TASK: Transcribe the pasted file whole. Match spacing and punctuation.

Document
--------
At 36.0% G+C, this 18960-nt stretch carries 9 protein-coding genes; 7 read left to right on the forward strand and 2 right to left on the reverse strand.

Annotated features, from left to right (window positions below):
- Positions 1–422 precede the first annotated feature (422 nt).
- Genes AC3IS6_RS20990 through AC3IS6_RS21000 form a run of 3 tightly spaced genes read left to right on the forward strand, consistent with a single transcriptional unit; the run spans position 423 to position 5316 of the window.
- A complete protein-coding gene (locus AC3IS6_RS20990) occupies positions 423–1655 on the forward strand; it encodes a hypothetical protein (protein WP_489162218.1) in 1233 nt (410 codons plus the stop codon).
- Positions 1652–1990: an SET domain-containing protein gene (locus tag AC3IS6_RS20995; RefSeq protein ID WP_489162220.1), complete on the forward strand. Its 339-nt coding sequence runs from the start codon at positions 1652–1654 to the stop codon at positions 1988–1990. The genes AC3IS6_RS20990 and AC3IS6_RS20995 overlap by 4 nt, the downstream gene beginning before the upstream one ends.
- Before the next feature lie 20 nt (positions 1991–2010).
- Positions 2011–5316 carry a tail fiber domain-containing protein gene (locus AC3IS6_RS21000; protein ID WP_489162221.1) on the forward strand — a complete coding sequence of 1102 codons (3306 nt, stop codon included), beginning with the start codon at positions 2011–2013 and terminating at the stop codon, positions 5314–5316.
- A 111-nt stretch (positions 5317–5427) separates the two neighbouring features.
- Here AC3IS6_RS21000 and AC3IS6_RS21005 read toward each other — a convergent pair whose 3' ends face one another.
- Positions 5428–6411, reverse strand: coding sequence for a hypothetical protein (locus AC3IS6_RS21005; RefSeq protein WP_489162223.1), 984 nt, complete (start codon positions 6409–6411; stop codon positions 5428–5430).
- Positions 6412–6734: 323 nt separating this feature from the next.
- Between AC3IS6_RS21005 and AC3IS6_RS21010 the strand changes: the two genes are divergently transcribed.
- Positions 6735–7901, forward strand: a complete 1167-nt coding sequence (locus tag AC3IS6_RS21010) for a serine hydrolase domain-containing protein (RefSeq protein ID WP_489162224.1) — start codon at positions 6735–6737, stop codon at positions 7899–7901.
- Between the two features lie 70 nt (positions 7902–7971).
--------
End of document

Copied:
At 36.0% G+C, this 18960-nt stretch carries 9 protein-coding genes; 7 read left to right on the forward strand and 2 right to left on the reverse strand.

Annotated features, from left to right (window positions below):
- Positions 1–422 precede the first annotated feature (422 nt).
- Genes AC3IS6_RS20990 through AC3IS6_RS21000 form a run of 3 tightly spaced genes read left to right on the forward strand, consistent with a single transcriptional unit; the run spans position 423 to position 5316 of the window.
- A complete protein-coding gene (locus AC3IS6_RS20990) occupies positions 423–1655 on the forward strand; it encodes a hypothetical protein (protein WP_489162218.1) in 1233 nt (410 codons plus the stop codon).
- Positions 1652–1990: an SET domain-containing protein gene (locus tag AC3IS6_RS20995; RefSeq protein ID WP_489162220.1), complete on the forward strand. Its 339-nt coding sequence runs from the start codon at positions 1652–1654 to the stop codon at positions 1988–1990. The genes AC3IS6_RS20990 and AC3IS6_RS20995 overlap by 4 nt, the downstream gene beginning before the upstream one ends.
- Before the next feature lie 20 nt (positions 1991–2010).
- Positions 2011–5316 carry a tail fiber domain-containing protein gene (locus AC3IS6_RS21000; protein ID WP_489162221.1) on the forward strand — a complete coding sequence of 1102 codons (3306 nt, stop codon included), beginning with the start codon at positions 2011–2013 and terminating at the stop codon, positions 5314–5316.
- A 111-nt stretch (positions 5317–5427) separates the two neighbouring features.
- Here AC3IS6_RS21000 and AC3IS6_RS21005 read toward each other — a convergent pair whose 3' ends face one another.
- Positions 5428–6411, reverse strand: coding sequence for a hypothetical protein (locus AC3IS6_RS21005; RefSeq protein WP_489162223.1), 984 nt, complete (start codon positions 6409–6411; stop codon positions 5428–5430).
- Positions 6412–6734: 323 nt separating this feature from the next.
- Between AC3IS6_RS21005 and AC3IS6_RS21010 the strand changes: the two genes are divergently transcribed.
- Positions 6735–7901, forward strand: a complete 1167-nt coding sequence (locus tag AC3IS6_RS21010) for a serine hydrolase domain-containing protein (RefSeq protein ID WP_489162224.1) — start codon at positions 6735–6737, stop codon at positions 7899–7901.
- Between the two features lie 70 nt (positions 7902–7971).